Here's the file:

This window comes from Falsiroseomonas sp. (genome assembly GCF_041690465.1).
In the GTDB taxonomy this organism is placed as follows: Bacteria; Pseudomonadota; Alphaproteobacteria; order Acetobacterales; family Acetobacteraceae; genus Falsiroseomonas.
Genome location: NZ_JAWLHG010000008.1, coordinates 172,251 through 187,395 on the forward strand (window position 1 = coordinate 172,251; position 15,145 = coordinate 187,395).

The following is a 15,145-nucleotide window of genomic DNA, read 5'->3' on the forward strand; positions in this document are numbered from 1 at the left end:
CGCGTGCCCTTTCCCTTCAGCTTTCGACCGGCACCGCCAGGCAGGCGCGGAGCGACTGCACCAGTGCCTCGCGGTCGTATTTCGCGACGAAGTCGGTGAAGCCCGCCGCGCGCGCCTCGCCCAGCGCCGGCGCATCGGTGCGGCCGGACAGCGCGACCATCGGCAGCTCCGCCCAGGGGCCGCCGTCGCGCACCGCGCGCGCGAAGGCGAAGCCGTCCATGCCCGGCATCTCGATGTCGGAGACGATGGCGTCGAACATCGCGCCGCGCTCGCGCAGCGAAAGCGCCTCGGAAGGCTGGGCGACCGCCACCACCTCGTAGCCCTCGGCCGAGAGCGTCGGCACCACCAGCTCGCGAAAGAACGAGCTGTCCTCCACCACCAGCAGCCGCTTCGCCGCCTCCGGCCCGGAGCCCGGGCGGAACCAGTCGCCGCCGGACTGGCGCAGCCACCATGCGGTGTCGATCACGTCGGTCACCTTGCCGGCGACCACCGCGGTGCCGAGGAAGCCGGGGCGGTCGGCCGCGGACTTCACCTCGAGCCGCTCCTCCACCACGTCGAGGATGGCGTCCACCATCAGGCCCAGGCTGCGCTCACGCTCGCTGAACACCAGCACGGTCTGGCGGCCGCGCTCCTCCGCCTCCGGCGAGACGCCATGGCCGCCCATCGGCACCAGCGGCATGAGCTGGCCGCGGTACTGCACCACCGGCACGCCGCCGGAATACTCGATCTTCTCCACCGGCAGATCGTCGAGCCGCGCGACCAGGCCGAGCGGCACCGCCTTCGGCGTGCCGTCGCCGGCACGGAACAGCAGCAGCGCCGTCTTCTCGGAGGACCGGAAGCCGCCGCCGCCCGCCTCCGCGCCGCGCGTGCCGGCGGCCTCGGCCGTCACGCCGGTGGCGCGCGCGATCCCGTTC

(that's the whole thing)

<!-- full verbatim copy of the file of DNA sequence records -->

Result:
This window comes from Falsiroseomonas sp. (genome assembly GCF_041690465.1).
In the GTDB taxonomy this organism is placed as follows: Bacteria; Pseudomonadota; Alphaproteobacteria; order Acetobacterales; family Acetobacteraceae; genus Falsiroseomonas.
Genome location: NZ_JAWLHG010000008.1, coordinates 172,251 through 187,395 on the forward strand (window position 1 = coordinate 172,251; position 15,145 = coordinate 187,395).

The following is a 15,145-nucleotide window of genomic DNA, read 5'->3' on the forward strand; positions in this document are numbered from 1 at the left end:
CGCGTGCCCTTTCCCTTCAGCTTTCGACCGGCACCGCCAGGCAGGCGCGGAGCGACTGCACCAGTGCCTCGCGGTCGTATTTCGCGACGAAGTCGGTGAAGCCCGCCGCGCGCGCCTCGCCCAGCGCCGGCGCATCGGTGCGGCCGGACAGCGCGACCATCGGCAGCTCCGCCCAGGGGCCGCCGTCGCGCACCGCGCGCGCGAAGGCGAAGCCGTCCATGCCCGGCATCTCGATGTCGGAGACGATGGCGTCGAACATCGCGCCGCGCTCGCGCAGCGAAAGCGCCTCGGAAGGCTGGGCGACCGCCACCACCTCGTAGCCCTCGGCCGAGAGCGTCGGCACCACCAGCTCGCGAAAGAACGAGCTGTCCTCCACCACCAGCAGCCGCTTCGCCGCCTCCGGCCCGGAGCCCGGGCGGAACCAGTCGCCGCCGGACTGGCGCAGCCACCATGCGGTGTCGATCACGTCGGTCACCTTGCCGGCGACCACCGCGGTGCCGAGGAAGCCGGGGCGGTCGGCCGCGGACTTCACCTCGAGCCGCTCCTCCACCACGTCGAGGATGGCGTCCACCATCAGGCCCAGGCTGCGCTCACGCTCGCTGAACACCAGCACGGTCTGGCGGCCGCGCTCCTCCGCCTCCGGCGAGACGCCATGGCCGCCCATCGGCACCAGCGGCATGAGCTGGCCGCGGTACTGCACCACCGGCACGCCGCCGGAATACTCGATCTTCTCCACCGGCAGATCGTCGAGCCGCGCGACCAGGCCGAGCGGCACCGCCTTCGGCGTGCCGTCGCCGGCACGGAACAGCAGCAGCGCCGTCTTCTCGGAGGACCGGAAGCCGCCGCCGCCCGCCTCCGCGCCGCGCGTGCCGGCGGCCTCGGCCGTCACGCCGGTGGCGCGCGCGATCCCGTTC